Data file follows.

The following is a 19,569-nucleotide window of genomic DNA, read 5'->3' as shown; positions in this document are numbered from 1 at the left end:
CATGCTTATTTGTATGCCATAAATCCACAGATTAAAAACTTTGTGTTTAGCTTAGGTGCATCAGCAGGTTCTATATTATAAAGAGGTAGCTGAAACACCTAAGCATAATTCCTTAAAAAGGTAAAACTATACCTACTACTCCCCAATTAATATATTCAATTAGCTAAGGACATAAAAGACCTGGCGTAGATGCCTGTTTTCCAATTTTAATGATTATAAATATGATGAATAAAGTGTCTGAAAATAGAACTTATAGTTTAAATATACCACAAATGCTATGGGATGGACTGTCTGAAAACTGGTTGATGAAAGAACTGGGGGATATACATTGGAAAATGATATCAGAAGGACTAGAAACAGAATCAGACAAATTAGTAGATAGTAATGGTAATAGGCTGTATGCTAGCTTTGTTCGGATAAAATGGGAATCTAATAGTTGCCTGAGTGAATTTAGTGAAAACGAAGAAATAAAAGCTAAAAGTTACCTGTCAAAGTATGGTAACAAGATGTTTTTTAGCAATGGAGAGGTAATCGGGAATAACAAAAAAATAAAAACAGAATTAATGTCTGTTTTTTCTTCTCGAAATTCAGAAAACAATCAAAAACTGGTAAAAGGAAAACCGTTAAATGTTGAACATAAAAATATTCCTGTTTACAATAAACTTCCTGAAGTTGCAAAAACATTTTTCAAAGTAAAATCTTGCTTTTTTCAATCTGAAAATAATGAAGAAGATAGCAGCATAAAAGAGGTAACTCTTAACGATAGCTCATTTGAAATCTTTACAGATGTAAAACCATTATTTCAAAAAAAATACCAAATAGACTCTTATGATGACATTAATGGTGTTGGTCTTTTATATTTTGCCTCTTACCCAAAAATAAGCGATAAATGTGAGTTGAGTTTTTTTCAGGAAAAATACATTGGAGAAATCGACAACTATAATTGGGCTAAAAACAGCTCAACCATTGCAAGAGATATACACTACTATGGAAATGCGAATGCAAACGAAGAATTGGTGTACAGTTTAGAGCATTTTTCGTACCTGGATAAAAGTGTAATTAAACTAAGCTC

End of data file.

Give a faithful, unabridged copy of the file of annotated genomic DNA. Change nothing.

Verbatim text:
The following is a 19,569-nucleotide window of genomic DNA, read 5'->3' as shown; positions in this document are numbered from 1 at the left end:
CATGCTTATTTGTATGCCATAAATCCACAGATTAAAAACTTTGTGTTTAGCTTAGGTGCATCAGCAGGTTCTATATTATAAAGAGGTAGCTGAAACACCTAAGCATAATTCCTTAAAAAGGTAAAACTATACCTACTACTCCCCAATTAATATATTCAATTAGCTAAGGACATAAAAGACCTGGCGTAGATGCCTGTTTTCCAATTTTAATGATTATAAATATGATGAATAAAGTGTCTGAAAATAGAACTTATAGTTTAAATATACCACAAATGCTATGGGATGGACTGTCTGAAAACTGGTTGATGAAAGAACTGGGGGATATACATTGGAAAATGATATCAGAAGGACTAGAAACAGAATCAGACAAATTAGTAGATAGTAATGGTAATAGGCTGTATGCTAGCTTTGTTCGGATAAAATGGGAATCTAATAGTTGCCTGAGTGAATTTAGTGAAAACGAAGAAATAAAAGCTAAAAGTTACCTGTCAAAGTATGGTAACAAGATGTTTTTTAGCAATGGAGAGGTAATCGGGAATAACAAAAAAATAAAAACAGAATTAATGTCTGTTTTTTCTTCTCGAAATTCAGAAAACAATCAAAAACTGGTAAAAGGAAAACCGTTAAATGTTGAACATAAAAATATTCCTGTTTACAATAAACTTCCTGAAGTTGCAAAAACATTTTTCAAAGTAAAATCTTGCTTTTTTCAATCTGAAAATAATGAAGAAGATAGCAGCATAAAAGAGGTAACTCTTAACGATAGCTCATTTGAAATCTTTACAGATGTAAAACCATTATTTCAAAAAAAATACCAAATAGACTCTTATGATGACATTAATGGTGTTGGTCTTTTATATTTTGCCTCTTACCCAAAAATAAGCGATAAATGTGAGTTGAGTTTTTTTCAGGAAAAATACATTGGAGAAATCGACAACTATAATTGGGCTAAAAACAGCTCAACCATTGCAAGAGATATACACTACTATGGAAATGCGAATGCAAACGAAGAATTGGTGTACAGTTTAGAGCATTTTTCGTACCTGGATAAAAGTGTAATTAAACTAAGCTC